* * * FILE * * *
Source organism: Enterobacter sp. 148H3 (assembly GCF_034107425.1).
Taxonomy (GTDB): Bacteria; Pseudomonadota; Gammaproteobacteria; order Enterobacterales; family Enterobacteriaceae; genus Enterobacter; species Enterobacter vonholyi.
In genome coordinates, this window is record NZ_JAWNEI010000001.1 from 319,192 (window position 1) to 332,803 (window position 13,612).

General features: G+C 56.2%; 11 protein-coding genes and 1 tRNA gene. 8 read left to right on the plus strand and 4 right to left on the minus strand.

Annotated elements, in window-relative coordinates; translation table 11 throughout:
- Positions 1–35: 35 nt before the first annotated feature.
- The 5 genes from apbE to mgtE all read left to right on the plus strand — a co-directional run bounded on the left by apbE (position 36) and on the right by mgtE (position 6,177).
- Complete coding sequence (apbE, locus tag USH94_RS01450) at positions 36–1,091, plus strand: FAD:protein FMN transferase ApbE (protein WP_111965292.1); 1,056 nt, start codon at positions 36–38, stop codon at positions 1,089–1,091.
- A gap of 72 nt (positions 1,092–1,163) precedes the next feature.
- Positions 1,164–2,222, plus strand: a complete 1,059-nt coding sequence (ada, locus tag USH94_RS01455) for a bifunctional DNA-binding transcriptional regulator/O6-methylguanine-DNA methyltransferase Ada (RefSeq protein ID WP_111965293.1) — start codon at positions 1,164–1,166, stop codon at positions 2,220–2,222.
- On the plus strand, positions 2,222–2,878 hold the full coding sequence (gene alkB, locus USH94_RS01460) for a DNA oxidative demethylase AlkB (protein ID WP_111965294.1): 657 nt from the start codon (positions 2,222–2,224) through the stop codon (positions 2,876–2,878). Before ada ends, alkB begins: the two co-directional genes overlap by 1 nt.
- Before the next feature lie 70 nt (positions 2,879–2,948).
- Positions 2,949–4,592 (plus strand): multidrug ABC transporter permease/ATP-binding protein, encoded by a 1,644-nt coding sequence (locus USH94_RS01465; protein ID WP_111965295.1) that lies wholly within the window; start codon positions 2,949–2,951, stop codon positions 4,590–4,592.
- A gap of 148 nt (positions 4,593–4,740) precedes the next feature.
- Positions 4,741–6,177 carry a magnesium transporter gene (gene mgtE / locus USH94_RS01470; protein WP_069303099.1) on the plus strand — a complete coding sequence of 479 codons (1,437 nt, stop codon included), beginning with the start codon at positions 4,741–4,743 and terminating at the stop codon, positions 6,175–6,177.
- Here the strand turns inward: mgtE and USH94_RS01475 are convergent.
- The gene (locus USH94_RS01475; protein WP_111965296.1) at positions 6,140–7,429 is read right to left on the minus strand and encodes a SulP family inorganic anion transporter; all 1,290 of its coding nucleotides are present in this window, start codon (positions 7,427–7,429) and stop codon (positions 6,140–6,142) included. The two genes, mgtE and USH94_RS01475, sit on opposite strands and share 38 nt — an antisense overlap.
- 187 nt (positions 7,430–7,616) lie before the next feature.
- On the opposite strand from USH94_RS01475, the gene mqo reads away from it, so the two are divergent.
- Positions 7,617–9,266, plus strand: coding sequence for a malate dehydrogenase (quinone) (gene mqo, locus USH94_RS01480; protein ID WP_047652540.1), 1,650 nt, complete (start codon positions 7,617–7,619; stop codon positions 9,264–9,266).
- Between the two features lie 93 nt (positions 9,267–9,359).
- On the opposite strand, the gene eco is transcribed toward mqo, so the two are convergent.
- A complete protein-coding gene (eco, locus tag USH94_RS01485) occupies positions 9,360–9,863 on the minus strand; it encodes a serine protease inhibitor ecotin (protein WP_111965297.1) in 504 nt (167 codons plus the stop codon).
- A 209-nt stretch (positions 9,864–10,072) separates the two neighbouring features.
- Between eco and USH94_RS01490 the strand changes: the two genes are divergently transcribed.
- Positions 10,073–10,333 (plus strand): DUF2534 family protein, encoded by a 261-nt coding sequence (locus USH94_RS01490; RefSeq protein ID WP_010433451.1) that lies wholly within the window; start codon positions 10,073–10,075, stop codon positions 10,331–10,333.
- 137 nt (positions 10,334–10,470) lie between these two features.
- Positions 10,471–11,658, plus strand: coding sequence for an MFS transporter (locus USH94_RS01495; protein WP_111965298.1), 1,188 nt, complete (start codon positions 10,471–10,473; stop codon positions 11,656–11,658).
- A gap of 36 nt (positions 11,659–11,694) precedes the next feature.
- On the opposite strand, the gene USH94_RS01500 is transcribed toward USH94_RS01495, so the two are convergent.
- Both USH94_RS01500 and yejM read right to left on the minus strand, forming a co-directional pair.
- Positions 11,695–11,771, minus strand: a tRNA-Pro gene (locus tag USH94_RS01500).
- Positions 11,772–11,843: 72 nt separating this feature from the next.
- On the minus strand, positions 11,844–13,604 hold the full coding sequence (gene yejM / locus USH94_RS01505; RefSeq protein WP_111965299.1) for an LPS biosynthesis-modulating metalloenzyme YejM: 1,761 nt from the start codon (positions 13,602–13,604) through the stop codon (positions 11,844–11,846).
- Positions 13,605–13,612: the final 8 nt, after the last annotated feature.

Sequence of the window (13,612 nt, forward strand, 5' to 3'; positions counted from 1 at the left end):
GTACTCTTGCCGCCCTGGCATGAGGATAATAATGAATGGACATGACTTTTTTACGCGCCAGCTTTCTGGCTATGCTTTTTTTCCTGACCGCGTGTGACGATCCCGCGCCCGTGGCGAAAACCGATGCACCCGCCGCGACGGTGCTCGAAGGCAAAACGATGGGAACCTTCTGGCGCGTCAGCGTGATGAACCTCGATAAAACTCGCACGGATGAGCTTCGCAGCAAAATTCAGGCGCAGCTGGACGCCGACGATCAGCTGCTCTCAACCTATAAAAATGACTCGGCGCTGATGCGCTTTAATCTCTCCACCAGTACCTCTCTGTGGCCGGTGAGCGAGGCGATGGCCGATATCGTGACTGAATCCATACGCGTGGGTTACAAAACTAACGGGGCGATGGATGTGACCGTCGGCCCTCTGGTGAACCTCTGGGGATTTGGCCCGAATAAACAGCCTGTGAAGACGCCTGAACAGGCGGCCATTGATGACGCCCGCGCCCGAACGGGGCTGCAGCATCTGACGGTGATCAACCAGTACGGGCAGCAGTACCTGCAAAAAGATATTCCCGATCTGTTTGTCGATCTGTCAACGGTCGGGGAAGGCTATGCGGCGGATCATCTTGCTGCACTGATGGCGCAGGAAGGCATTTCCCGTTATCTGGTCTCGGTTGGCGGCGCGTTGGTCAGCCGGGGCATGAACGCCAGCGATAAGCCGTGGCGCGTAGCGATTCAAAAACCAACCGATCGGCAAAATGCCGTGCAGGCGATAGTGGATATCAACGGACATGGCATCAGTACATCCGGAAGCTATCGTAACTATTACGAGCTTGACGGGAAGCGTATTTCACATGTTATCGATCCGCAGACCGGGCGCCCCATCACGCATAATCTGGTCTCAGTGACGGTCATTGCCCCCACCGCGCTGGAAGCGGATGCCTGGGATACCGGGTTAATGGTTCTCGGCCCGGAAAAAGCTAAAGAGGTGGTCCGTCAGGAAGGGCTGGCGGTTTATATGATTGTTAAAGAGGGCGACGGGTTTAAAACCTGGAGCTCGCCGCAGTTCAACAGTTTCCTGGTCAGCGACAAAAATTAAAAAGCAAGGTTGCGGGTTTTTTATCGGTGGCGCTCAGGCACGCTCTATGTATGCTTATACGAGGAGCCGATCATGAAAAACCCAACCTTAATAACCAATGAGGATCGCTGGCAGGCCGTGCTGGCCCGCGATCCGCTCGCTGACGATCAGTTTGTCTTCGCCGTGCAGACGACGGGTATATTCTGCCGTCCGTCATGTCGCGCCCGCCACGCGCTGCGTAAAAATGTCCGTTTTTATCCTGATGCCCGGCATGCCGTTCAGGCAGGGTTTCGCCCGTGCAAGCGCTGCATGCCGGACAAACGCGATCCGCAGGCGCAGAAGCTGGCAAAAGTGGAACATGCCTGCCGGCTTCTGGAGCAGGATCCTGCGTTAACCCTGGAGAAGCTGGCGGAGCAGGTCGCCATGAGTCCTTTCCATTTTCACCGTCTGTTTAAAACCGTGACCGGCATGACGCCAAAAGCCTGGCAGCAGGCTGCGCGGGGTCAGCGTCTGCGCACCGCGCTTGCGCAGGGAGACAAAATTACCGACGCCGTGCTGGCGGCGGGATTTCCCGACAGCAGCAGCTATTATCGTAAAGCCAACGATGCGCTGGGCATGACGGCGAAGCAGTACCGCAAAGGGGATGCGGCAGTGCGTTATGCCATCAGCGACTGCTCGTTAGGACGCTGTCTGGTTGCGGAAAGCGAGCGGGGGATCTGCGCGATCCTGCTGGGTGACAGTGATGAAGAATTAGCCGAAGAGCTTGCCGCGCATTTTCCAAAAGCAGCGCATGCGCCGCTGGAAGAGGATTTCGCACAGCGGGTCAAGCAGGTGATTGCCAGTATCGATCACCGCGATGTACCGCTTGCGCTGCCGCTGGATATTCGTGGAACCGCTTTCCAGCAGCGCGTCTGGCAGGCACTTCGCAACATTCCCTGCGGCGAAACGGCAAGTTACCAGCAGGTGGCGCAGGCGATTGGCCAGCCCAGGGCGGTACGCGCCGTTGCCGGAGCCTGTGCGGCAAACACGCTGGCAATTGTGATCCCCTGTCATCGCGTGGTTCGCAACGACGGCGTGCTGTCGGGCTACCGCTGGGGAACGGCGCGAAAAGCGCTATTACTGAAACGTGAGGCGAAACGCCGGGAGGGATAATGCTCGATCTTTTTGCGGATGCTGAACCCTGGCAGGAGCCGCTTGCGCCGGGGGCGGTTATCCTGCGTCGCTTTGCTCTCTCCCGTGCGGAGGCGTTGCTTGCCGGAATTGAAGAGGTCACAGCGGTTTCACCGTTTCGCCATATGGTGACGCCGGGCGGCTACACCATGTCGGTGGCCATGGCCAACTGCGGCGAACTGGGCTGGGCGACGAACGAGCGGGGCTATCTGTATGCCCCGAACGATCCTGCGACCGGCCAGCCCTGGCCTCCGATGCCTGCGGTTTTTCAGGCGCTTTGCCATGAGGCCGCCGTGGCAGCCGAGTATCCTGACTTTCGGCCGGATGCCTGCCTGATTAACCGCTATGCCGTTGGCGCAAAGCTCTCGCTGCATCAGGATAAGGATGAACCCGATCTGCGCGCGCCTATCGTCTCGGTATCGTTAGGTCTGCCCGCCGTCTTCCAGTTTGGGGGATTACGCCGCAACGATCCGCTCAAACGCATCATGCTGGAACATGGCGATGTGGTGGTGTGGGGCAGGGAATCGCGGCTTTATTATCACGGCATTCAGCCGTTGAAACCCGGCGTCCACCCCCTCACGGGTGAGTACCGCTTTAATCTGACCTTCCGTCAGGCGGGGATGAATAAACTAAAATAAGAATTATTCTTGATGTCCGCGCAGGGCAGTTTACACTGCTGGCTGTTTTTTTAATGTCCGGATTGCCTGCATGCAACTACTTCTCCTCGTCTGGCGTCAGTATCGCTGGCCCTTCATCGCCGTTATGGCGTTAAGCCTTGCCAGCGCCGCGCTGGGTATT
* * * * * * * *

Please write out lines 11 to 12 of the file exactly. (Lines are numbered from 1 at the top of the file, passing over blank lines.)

- On the plus strand, positions 2,222–2,878 hold the full coding sequence (gene alkB, locus USH94_RS01460) for a DNA oxidative demethylase AlkB (protein ID WP_111965294.1): 657 nt from the start codon (positions 2,222–2,224) through the stop codon (positions 2,876–2,878). Before ada ends, alkB begins: the two co-directional genes overlap by 1 nt.
- Before the next feature lie 70 nt (positions 2,879–2,948).